A French period room headlines the lots in Property from the Minneapolis Institute of Arts, Sold to Benefit the Acquisitions Funds. This splendid room is a Louis XVI pale-green and parcel-gilt paneled room circa 1780 and later (estimate: $50,000-100,000). Like so many period rooms acquired in the early 20th century, it creates a striking, harmonious whole with its elegant à l’antique plaster lunettes of Bacchic festivities and crisply carved details. The room had previously belonged to the distinguished French actor Lucien Guitry (1860-1925), who spent much of his career in Russia and was a close friend of the composer Tchaikovsky.

Another highlight is a French oak coffer, circa 1500, probably from northern France (estimate: $10,000-20,000). This impressive oak coffer, the front embellished with elaborate panels of Gothic tracery, represents the last flourishing of the high-Gothic style in France from around 1500, before the nascent classical styles of the French Renaissance took hold from the 1530s onwards. Two closely related oak coffers are in the Cluny Museum, Paris.

SPEED ART MUSEUM (LOUISVILLE, KY) HIGHLIGHTS
The Speed Art Museum in Louisville, Ky., was founded by Mrs. Hattie Bishop Speed in 1925 and expanded enormously in 1940 when Louisville native Dr. Preston Pope Satterwhite made the first of his gifts that eventually numbered more than 500 works of art. Satterwhite‟s taste, a heady blend of Renaissance and Gothic styles, epitomized the Gilded Age, as he and fellow Medici-style collectors such as J.P. Morgan aimed to outdo the magnificence of the Renaissance princes, but in a way that borrowed from almost all periods.

Among the nearly 50 lots in Property from the Speed Art Museum, Sold to Benefit the Acquisitions Fund are a splendid commode, circa 1700, with rich marquetry ornamentation of flower-filled vases, rinceaux scrolling foliage and bearded grotesques, in the fashion of the Louis XIV period for “painting in wood” through marquetry (estimate: $40,000-60,000). Another lot is a pair of monumental (12-ft. tall) south European gilded wooden Solomonic columns from the late 17th/early 18th century, ornately covered with training grapevines (estimate: $10,000-20,000).

CORCORAN GALLERY OF ART HIGHLIGHTS
When mining magnate and U.S. Senator William Andrews Clark, Sr., died in 1925, he left to the Corcoran Gallery of Art in Washington, D.C., the entire contents of his Fifth Ave. mansion ― over 100 rooms filled with paintings, sculpture, tapestries and other European works of art. Within this group were 120 pieces of Italian Renaissance maiolica, many acquired in 1897 from the Berlin collector Oscar Hainauer. Dating from the 15th and 16th centuries, the Clark gift included a variety of pharmacy wares, dishes in various forms, useable objects such as inkstands, and sculpture, all from a seminal period in which the very best and most distinguished Italian ceramics were created.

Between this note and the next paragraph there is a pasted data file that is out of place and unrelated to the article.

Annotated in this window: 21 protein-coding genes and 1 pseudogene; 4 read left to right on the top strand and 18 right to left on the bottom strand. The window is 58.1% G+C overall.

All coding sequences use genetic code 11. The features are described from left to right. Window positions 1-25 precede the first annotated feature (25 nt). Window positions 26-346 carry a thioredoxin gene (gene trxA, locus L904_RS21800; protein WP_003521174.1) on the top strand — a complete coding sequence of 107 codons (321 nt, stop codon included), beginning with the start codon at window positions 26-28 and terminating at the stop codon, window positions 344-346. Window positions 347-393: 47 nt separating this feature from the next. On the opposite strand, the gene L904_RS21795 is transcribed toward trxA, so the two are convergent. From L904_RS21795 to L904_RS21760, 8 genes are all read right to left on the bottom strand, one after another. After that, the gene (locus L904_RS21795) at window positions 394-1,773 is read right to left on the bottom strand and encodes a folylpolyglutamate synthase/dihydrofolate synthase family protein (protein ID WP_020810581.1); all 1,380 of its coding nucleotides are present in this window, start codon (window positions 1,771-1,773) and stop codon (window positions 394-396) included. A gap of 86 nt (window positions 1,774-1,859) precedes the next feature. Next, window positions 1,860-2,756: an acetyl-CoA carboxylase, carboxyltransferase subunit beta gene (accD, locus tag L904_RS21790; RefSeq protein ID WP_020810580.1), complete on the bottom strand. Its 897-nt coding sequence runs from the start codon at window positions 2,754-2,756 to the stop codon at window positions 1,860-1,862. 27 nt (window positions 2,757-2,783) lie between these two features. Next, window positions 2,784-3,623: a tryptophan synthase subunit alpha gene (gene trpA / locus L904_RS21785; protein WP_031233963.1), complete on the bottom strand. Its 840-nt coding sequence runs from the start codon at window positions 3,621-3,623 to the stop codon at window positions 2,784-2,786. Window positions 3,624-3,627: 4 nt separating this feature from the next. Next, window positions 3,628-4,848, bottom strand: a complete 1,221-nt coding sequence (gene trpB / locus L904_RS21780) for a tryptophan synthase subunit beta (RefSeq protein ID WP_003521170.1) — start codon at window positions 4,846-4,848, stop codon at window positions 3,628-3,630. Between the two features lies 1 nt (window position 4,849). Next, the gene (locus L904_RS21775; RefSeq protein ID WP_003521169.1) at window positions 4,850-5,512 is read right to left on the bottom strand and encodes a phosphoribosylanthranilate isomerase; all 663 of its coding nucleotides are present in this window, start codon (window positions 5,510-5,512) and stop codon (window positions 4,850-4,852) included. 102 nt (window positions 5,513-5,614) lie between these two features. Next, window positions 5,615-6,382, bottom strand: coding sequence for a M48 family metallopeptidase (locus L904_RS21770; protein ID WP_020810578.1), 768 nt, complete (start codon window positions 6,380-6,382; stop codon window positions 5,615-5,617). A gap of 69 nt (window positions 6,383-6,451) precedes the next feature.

The present selection of 20 pieces in the group, Property from the Corcoran Gallery of Art to Benefit the Acquisition Fund, are being de-accessioned either because a similar example remains or because it is unlikely that the piece will ever be exhibited. Examples are a Biblical charger from Urbino, circa 1580–1600, Patanazzi Workshop (estimate: $10,000–15,000); a two-handled vase from Deruta, circa 1525–1550 (estimate: $15,000–20,000) and an Istoriato Flask and Stopper from Urbino, circa 1545–1550, (estimate: $40,000–60,000) painted by Francesco Durantino.

OTHER SALE HIGHLIGHTS INCLUDE:
Among other lots in the sale The Gilded Age, 500 Years: Decorative Arts Europe, including Oriental Carpets are several rare works with fascinating provenances. A superb Louis XIV Biblical tapestry depicting The Vision of Ezekiel, 1660-1680, 11 ft. 7 in. square, (estimate: $200,000-300,000), was woven by Jean Lefebvre of Gobelins for Cardinal Mazarin. It was based on one of a set of 10 tapestries originally created for Pope Leo X for his state bed, after a cartoon by Tommaso Vincidor, a pupil of Raphael. The scene is based on the central section of a small painting in the Palazzo Pitti that is attributed to Raphael and assumed to have been painted in 1518.

A rare silk “Polonaise” carpet from Isfahan, in central Persia, circa 1600, 14 ft. 4 in. x 7 ft. 7 in. (estimate: $200,000-300,000) is one of two carpets belonging to the Polonaise group offered in this sale. The name derives from the discovery of the first such carpets in the collection of Count Czartoryski of Poland, their prevalence in his collection, as well as the presence of his family‟s coat of arms on the rugs. In fact, Polonaise rugs are Persian, and were presented by Shah Abbas and his court to foreign nobility as diplomatic gifts. Polonaise carpets are distinctive for incorporating traditional Islamic designs with European influences: simplified and enlarged floral vinery and arabesques and palmettes harmonized in a soft ethereal palette. They are also some of the rarest carpets from the classical period, with fewer than three hundred known examples, most of them in museum collections. The other is a smaller (6 ft. 7 in. x 4 ft. 8 in.) silk- and metal-thread Polonaise rug from the first quarter of the 17th century (estimate: $180,000-250,000).

From The Property of Robert H. & Clarice Smith is a pair of Italian gilt-copper-mounted glass pilgrim flasks, probably made in Venice in the 17th century, 16 in. high, 9 in. wide, 6 in. deep (estimate: $100,000-150,000). The dazzling metalwork of these sumptuous flasks represents the best of late Renaissance. The animated elements, such as the figural finials and lion masks, raise them above the level of utilitarian decorative art to a sculptural art. The form of the „pilgrim flask‟ has its roots in the leather water flask carried by the pilgrim or traveller of the Middle Ages. Popular until the end of the 16th century, a revival of their manufacture took place in second half of the 17th century.